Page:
Chairman and International CEO, Acusis
May 23, 2010
President Barazzone, faculty and administrators, family and friends, thank you for that warm welcome.
To the Class of 2010, congratulations. Thank you for letting me share this day with you.
The opportunity to address you is a great but improbable honor. I'm not a wordsmith, an orator or a man of letters. I'm a native son of Pittsburgh. My mother and father raised our family not far from here. So it's no exaggeration to say that coming here feels like coming home.
And Chatham is important to me for another reason as well. Sixty-five years ago, my late mother, Dorothy Firth, sat where you sit now as a graduate of Chatham's Class of 1945, known then as the Pennsylvania College for Women.
My mother's time on campus meant the world to her. And I know how much it would mean to her to see me standing here today. But she also knew better than anyone that I was never much of a student. So if she found out that I was not only speaking this afternoon, but receiving an honorary doctorate, she would probably question the academic standards of her beloved Alma Mater!
So while I'm not certain that my scholarly credentials justify it, I'm thrilled to be here with you and grateful for this honor.
Since I'm not much of a speech-giver, when I found out that I would be addressing you today, I did what one does these days: I Googled the phrase: "commencement speech." And the consensus wisdom of the internet basically came down to this: commencement speakers have one task -- to impart the wisdom they have gained during their life's journey to those whose journey is just beginning. And, to do so in no more than ten minutes.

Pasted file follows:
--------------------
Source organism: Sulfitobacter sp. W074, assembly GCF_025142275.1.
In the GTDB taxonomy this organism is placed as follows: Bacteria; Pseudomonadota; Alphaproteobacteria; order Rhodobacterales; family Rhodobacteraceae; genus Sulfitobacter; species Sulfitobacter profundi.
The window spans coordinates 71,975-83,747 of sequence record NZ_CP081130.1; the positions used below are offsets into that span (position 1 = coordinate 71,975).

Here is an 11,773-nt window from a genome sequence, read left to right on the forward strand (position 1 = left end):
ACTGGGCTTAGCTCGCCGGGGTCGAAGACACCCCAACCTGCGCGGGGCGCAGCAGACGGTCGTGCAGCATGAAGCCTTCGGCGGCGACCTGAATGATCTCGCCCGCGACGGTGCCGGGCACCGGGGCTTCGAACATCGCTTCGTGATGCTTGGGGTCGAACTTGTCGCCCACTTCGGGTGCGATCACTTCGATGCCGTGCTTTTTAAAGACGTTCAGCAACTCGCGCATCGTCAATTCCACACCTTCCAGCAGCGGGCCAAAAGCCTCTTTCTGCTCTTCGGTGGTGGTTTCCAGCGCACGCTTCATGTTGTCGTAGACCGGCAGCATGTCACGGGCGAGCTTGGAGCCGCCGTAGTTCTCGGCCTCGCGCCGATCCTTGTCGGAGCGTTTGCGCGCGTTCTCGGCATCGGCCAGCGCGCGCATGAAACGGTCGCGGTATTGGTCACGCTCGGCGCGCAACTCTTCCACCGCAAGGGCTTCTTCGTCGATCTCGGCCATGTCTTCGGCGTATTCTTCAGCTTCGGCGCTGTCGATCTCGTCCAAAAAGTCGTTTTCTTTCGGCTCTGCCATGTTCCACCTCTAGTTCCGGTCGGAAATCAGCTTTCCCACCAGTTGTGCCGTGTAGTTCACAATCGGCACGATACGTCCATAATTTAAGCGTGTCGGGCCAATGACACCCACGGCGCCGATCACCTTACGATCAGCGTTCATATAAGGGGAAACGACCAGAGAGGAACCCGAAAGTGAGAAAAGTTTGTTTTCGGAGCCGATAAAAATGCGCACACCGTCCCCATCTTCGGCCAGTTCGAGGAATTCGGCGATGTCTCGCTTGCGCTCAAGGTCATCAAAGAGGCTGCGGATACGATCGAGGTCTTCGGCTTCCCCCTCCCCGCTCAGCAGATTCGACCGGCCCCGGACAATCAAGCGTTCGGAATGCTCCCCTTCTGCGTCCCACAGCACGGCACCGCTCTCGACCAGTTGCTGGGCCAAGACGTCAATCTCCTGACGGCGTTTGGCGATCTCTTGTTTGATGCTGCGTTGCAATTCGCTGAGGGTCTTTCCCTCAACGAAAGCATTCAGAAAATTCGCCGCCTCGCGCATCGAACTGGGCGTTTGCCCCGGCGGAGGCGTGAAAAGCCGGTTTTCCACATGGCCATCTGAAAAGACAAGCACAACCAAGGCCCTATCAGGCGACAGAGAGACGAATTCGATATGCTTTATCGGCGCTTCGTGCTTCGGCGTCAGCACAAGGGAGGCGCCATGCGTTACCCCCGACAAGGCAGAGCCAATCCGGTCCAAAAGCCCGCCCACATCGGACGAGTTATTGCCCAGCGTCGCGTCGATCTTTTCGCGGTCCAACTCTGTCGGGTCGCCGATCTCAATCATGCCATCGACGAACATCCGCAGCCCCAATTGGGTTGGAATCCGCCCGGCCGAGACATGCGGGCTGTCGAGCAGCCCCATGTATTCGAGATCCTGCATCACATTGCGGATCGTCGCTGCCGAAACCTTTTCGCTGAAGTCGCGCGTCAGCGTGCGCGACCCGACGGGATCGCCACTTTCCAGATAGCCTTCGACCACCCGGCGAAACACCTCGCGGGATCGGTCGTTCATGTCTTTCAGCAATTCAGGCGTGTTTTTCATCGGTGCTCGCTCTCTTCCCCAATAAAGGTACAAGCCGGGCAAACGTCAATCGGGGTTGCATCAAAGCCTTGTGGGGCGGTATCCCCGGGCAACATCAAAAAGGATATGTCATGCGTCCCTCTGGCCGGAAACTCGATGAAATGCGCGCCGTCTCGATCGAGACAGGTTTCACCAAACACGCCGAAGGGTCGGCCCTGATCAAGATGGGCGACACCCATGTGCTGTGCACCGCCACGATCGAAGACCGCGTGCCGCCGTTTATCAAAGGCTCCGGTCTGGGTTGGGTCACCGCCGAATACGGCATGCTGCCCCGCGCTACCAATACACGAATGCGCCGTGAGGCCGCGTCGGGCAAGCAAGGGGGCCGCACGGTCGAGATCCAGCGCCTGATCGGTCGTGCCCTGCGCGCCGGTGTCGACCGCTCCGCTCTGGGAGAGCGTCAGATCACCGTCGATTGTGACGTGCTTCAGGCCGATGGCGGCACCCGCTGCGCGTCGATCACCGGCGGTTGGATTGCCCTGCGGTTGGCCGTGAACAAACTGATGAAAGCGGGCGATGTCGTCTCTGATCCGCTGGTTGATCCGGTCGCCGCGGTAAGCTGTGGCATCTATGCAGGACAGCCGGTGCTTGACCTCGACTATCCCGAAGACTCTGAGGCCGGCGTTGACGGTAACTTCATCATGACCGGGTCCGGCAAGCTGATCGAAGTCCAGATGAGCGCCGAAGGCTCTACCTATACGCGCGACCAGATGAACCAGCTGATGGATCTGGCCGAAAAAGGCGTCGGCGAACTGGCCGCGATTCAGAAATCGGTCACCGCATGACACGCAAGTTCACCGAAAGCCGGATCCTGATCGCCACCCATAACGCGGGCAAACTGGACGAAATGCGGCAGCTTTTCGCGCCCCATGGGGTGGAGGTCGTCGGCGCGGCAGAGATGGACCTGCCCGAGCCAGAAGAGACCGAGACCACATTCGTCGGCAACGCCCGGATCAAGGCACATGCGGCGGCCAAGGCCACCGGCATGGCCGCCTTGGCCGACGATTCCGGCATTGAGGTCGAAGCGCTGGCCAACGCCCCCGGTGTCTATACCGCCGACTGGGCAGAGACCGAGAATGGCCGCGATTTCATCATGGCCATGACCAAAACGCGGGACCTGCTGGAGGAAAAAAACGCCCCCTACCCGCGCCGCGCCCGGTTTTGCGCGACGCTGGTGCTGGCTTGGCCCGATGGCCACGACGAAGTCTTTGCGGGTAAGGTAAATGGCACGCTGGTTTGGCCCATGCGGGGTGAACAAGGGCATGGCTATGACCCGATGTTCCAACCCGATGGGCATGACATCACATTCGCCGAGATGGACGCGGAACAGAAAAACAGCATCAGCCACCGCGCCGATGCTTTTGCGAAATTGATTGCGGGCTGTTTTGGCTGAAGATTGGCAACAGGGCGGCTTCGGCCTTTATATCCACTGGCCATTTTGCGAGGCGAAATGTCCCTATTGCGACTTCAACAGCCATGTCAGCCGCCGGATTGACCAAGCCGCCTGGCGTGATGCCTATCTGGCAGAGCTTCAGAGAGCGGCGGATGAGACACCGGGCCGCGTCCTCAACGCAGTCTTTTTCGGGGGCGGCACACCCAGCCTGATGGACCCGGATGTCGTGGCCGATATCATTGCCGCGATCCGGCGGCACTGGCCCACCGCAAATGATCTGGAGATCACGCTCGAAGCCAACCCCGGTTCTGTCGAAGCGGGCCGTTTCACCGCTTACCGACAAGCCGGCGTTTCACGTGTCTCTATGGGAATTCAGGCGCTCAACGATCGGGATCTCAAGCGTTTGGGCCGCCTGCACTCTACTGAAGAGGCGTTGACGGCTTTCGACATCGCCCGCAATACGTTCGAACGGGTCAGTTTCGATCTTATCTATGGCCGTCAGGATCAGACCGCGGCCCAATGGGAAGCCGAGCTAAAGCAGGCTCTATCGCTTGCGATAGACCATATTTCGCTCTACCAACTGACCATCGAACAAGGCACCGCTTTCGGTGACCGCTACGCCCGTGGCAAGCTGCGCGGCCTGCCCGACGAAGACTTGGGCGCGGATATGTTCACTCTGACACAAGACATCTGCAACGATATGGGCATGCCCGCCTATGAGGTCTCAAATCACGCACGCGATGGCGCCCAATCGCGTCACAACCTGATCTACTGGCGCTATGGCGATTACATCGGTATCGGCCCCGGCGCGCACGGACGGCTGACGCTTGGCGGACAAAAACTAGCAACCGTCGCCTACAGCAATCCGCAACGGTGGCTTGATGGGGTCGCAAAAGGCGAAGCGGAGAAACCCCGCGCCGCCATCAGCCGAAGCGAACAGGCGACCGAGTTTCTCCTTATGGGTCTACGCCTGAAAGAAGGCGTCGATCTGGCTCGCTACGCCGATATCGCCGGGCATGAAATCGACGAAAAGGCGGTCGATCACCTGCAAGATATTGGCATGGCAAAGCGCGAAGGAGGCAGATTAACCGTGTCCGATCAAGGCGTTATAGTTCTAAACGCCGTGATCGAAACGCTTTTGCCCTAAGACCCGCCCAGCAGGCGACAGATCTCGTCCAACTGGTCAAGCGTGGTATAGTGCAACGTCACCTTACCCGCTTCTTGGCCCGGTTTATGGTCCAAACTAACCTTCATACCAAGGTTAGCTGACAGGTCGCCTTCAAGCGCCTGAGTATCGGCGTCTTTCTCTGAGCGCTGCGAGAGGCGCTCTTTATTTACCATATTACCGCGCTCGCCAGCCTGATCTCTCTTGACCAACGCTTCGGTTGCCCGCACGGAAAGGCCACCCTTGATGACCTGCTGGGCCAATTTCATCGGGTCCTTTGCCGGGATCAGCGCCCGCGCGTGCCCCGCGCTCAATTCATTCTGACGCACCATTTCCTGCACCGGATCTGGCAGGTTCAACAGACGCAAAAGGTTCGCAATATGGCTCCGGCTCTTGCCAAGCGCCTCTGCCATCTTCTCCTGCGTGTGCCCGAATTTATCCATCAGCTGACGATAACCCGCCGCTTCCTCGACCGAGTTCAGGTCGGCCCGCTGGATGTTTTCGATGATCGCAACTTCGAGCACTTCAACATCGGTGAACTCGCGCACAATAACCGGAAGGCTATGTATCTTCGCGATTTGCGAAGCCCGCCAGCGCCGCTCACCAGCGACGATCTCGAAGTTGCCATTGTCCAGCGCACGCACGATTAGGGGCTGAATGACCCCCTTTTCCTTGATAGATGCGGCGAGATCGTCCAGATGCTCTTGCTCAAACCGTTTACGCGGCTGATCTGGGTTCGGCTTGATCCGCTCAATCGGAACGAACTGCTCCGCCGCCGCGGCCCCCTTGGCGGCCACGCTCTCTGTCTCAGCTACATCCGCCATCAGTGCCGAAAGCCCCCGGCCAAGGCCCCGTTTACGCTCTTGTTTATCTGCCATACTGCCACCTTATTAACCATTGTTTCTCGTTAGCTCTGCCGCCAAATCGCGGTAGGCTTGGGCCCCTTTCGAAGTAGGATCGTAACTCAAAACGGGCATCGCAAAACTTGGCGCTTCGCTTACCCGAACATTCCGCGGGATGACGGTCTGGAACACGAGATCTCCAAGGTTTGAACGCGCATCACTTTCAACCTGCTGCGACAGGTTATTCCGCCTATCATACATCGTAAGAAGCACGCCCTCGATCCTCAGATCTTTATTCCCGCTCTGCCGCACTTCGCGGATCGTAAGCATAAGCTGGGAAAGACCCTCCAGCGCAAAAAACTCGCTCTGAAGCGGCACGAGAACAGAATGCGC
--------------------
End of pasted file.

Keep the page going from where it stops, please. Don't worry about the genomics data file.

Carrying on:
I could start with my childhood in Pittsburgh, but in the interest of time, I'll begin my story at the point where my life really began to take focus. I had the good fortune during college to spend my junior year studying abroad in England.
That experience transformed me, and I came back home with a more international outlook, which over the years has enriched my life tremendously. Professionally, personally and spiritually.
Being "international" has given me my worldly success through my business ventures in Southeast Asia and India. It's given me my lovely wife Vivian from Hong Kong. An it's even given me what I believe is my life's larger purpose.